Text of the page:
Lisa Jackson, head of the Environmental Protection Agency, did not produce the record some had hoped for, as she was continually held back from her ambitious regulatory plans by business and political opponents. And even her last major action - she announced last week that she is leaving her post - is overdue but still welcome. The EPA is demanding of local governments a 20% reduction in soot emissions. If it is successful in producing those results, the new standards will save thousands of lives and reduce the nation's healthcare costs by billions of dollars.
BUSINESS
June 20, 2010 | By Barry Stone
Question: I painted the inside of my home six months ago, and already it needs to be repainted. Portions of the walls have become visibly darkened. Strangely, this occurs wherever there are framing members behind the drywall. I can see where all the wall studs and ceiling joists are. Not only that, I can see dark spots where all the drywall nails are. What could be causing this, and what can I do about it? Answer: What you are seeing is a phenomenon commonly called "ghosting."
CALIFORNIA | LOCAL
October 19, 1992 | DANNY SULLIVAN, TIMES STAFF WRITER
Dear Street Smart: Can you tell me why it is that those of us who drive personal vehicles are required to have our cars "smog-checked," yet day after day, large trucks, semis, etc., can be seen belching huge gobs of black smoke on our freeways, highways and streets? Are they exempt? Mary Regan, Tustin Diesel-powered trucks and buses are not exempt from air pollution regulations, and you should find fewer truck polluters on the road as the state's smog-check program for diesels picks up speed.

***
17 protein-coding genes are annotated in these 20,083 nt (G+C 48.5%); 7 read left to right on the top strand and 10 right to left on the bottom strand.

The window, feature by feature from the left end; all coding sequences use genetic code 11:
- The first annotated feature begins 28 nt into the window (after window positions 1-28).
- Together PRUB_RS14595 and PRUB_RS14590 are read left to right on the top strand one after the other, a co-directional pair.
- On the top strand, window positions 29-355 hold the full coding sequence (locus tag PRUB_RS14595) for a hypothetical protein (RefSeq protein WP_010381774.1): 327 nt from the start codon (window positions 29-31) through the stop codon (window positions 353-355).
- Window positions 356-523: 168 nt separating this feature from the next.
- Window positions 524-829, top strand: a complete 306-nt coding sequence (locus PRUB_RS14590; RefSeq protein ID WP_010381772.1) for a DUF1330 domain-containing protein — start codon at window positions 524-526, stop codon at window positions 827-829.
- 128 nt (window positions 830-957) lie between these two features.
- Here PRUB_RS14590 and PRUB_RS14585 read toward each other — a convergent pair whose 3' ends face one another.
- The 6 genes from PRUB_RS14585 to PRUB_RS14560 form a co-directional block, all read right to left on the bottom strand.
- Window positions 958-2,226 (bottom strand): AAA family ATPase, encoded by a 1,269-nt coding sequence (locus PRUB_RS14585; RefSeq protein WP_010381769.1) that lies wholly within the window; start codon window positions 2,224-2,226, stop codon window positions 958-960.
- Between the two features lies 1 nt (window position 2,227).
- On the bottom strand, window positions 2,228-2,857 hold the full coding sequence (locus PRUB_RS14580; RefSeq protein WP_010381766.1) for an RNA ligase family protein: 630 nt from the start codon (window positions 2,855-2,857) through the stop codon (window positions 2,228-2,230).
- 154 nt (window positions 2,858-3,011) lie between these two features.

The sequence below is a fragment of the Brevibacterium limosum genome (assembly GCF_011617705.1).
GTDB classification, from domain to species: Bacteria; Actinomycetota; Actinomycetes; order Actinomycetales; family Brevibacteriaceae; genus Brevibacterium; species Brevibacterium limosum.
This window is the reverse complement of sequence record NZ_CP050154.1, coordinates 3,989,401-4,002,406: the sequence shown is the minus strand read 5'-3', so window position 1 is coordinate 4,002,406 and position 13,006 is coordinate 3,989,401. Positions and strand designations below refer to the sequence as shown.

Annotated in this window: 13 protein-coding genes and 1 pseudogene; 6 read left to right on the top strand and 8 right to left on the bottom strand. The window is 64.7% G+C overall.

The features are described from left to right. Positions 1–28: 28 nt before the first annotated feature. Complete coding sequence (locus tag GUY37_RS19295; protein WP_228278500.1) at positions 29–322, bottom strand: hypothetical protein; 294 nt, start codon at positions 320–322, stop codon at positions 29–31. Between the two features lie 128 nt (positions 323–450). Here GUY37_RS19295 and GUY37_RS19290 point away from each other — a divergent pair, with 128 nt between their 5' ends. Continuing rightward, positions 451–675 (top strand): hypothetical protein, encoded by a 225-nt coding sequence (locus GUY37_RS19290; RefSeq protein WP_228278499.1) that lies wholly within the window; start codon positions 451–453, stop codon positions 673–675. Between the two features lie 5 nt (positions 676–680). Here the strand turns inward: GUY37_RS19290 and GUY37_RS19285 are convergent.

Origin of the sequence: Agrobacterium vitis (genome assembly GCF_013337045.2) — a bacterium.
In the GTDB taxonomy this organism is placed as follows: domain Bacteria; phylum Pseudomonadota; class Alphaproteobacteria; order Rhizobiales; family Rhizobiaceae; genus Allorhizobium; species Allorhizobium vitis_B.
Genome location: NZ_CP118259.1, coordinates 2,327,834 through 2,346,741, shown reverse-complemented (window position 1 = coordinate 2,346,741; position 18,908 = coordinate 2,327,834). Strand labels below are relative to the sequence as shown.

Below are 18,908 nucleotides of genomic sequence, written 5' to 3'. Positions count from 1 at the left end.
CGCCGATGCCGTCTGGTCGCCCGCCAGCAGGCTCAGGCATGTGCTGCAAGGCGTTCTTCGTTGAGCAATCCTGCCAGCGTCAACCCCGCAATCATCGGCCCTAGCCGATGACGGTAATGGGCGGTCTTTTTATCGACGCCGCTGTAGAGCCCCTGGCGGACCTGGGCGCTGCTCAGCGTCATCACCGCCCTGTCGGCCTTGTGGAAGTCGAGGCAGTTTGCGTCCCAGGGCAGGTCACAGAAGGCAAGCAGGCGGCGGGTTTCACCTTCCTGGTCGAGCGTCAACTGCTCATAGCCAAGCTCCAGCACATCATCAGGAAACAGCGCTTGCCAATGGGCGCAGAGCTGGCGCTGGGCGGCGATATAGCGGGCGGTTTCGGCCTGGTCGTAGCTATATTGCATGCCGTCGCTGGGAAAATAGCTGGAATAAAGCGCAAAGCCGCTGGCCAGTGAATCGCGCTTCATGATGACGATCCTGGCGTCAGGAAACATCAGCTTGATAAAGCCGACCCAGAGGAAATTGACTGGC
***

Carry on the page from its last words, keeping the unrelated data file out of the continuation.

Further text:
CALIFORNIA | LOCAL
September 3, 2009
SCIENCE
October 10, 2013 | By Amina Khan
Diamonds are forever, unless you're on Saturn or Jupiter. Loads of the super-hard precious stones may be floating among the gas giants' fluid layers and melted into liquid further into their depths, say a pair of planetary scientists. The research, being presented at the Division for Planetary Sciences conference this week in Denver, sprang from very humble beginnings - soot in Saturn's atmosphere, said Kevin Baines, a planetary scientist at the University of Wisconsin-Madison and one of the work's coauthors.
SCIENCE
September 4, 2013 | By Karen Kaplan
Black soot from 19th century homes and factories in Europe hastened the end of the Little Ice Age and caused glaciers in the Alps to retreat decades sooner than they would have otherwise, according to a new study. The black carbon particles caused the snow to absorb more heat, speeding up the melting process. As a result, the glaciers beneath the snowpack were exposed earlier in the year, giving them more time to melt. And glacial ice melts faster than snow, because it is darker.
SCIENCE
July 10, 2013 | By Geoffrey Mohan
Wildfires such as the Yarnell Hill blaze in Arizona may be warming Earth's atmosphere far more than previously thought, according to a study by Los Alamos National Laboratory. Researchers at the Department of Energy facility normally chase fires throughout the western U.S., to measure their atmospheric effects. But in 2011, they took advantage of a conflagration that came to their doorstep - the Las Conchas fire that burned more than 150,000 acres and briefly caused the evacuation of the sprawling facility in the New Mexico desert.
OPINION
January 12, 2013
Re "Joining the EPA's war on soot," Editorial, Jan. 2 The Times notes that "coal plants and diesel engines have begun the work of reducing soot" but left out how much has been accomplished. According to the California Air Resources Board, particulate-matter emissions from heavy-duty diesel trucks declined from 7.5% of all such emissions in the entire state in 1990 to 3.8% in 2008 and will be just 1.6% in 2020. The diesel truck share of particulate-matter emissions in the South Coast Air Basin decreased from 7% in 2005 to 3% in 2011.